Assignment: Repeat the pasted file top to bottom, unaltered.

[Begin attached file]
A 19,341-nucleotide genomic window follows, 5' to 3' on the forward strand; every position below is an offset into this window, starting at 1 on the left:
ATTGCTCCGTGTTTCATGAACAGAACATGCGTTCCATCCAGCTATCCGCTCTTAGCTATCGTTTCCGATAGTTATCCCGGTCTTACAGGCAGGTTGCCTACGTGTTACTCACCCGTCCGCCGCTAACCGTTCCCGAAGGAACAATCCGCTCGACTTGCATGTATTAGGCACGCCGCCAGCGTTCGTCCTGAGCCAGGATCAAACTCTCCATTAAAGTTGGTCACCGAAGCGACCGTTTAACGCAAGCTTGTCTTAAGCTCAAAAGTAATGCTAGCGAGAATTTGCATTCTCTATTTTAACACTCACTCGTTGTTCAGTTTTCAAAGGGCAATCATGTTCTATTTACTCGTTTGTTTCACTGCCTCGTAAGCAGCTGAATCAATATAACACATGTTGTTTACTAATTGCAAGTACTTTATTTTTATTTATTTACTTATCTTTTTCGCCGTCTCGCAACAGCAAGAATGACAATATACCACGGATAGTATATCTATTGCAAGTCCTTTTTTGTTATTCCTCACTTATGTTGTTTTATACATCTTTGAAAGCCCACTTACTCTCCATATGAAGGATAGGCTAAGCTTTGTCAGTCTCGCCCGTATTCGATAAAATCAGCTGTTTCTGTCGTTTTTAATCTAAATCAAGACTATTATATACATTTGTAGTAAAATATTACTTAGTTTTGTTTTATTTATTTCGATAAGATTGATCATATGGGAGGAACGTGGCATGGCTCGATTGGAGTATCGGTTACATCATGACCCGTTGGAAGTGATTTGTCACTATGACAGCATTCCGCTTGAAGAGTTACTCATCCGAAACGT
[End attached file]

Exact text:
A 19,341-nucleotide genomic window follows, 5' to 3' on the forward strand; every position below is an offset into this window, starting at 1 on the left:
ATTGCTCCGTGTTTCATGAACAGAACATGCGTTCCATCCAGCTATCCGCTCTTAGCTATCGTTTCCGATAGTTATCCCGGTCTTACAGGCAGGTTGCCTACGTGTTACTCACCCGTCCGCCGCTAACCGTTCCCGAAGGAACAATCCGCTCGACTTGCATGTATTAGGCACGCCGCCAGCGTTCGTCCTGAGCCAGGATCAAACTCTCCATTAAAGTTGGTCACCGAAGCGACCGTTTAACGCAAGCTTGTCTTAAGCTCAAAAGTAATGCTAGCGAGAATTTGCATTCTCTATTTTAACACTCACTCGTTGTTCAGTTTTCAAAGGGCAATCATGTTCTATTTACTCGTTTGTTTCACTGCCTCGTAAGCAGCTGAATCAATATAACACATGTTGTTTACTAATTGCAAGTACTTTATTTTTATTTATTTACTTATCTTTTTCGCCGTCTCGCAACAGCAAGAATGACAATATACCACGGATAGTATATCTATTGCAAGTCCTTTTTTGTTATTCCTCACTTATGTTGTTTTATACATCTTTGAAAGCCCACTTACTCTCCATATGAAGGATAGGCTAAGCTTTGTCAGTCTCGCCCGTATTCGATAAAATCAGCTGTTTCTGTCGTTTTTAATCTAAATCAAGACTATTATATACATTTGTAGTAAAATATTACTTAGTTTTGTTTTATTTATTTCGATAAGATTGATCATATGGGAGGAACGTGGCATGGCTCGATTGGAGTATCGGTTACATCATGACCCGTTGGAAGTGATTTGTCACTATGACAGCATTCCGCTTGAAGAGTTACTCATCCGAAACGT